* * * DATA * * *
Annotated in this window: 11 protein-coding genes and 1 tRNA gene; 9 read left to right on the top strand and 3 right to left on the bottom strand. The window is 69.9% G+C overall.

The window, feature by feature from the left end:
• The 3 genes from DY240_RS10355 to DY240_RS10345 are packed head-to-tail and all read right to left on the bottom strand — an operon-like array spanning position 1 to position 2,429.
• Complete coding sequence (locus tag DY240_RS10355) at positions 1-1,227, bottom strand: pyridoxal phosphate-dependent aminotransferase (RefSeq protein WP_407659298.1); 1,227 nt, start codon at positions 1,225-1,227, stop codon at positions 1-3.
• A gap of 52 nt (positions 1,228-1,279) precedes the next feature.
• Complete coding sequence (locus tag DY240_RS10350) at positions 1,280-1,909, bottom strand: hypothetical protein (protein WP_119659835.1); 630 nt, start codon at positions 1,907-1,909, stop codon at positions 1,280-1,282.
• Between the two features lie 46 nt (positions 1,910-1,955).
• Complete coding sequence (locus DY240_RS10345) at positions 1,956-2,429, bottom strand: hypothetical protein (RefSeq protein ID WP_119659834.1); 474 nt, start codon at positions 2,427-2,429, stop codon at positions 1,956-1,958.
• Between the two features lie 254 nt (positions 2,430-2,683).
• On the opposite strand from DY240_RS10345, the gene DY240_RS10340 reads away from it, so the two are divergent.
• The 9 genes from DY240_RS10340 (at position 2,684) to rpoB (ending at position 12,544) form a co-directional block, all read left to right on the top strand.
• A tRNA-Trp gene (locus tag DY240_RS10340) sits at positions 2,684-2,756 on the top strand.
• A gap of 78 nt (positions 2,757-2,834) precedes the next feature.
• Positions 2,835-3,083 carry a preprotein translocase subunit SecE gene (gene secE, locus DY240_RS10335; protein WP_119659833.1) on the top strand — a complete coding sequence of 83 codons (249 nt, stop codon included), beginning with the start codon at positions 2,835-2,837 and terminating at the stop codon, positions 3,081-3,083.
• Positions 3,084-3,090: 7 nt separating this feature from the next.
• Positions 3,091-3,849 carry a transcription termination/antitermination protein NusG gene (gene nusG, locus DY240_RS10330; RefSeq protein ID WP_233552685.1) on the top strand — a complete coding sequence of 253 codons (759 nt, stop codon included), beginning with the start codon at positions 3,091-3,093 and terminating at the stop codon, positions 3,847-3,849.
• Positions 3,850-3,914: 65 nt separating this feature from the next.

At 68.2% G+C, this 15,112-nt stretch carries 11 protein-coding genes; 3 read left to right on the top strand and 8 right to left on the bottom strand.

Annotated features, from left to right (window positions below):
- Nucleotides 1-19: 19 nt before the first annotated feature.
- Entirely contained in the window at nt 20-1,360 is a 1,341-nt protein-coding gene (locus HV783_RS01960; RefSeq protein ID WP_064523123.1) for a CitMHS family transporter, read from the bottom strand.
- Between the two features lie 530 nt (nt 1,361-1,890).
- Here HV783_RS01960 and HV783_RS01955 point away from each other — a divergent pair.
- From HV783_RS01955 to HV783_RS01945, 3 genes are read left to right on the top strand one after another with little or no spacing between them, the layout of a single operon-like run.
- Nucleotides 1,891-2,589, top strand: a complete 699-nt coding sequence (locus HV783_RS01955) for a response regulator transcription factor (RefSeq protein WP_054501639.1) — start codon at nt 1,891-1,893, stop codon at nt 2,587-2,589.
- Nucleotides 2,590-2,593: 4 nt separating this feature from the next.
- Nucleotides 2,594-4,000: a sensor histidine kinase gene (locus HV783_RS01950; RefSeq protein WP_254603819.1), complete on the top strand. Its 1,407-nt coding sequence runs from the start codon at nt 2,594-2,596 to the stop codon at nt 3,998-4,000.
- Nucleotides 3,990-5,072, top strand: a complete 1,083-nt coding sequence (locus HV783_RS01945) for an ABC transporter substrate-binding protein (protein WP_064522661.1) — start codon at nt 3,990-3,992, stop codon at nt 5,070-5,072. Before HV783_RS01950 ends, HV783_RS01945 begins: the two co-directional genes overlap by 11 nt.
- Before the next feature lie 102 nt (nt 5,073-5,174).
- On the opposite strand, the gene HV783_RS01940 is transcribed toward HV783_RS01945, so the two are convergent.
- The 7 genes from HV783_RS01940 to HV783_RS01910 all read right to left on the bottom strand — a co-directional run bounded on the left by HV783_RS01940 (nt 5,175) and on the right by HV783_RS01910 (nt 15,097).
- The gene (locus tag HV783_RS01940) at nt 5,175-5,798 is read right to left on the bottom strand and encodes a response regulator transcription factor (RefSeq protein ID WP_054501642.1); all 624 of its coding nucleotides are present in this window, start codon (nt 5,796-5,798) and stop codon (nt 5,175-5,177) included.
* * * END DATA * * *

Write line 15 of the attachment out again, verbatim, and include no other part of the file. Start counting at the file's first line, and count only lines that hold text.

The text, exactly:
• Positions 3,084-3,090: 7 nt separating this feature from the next.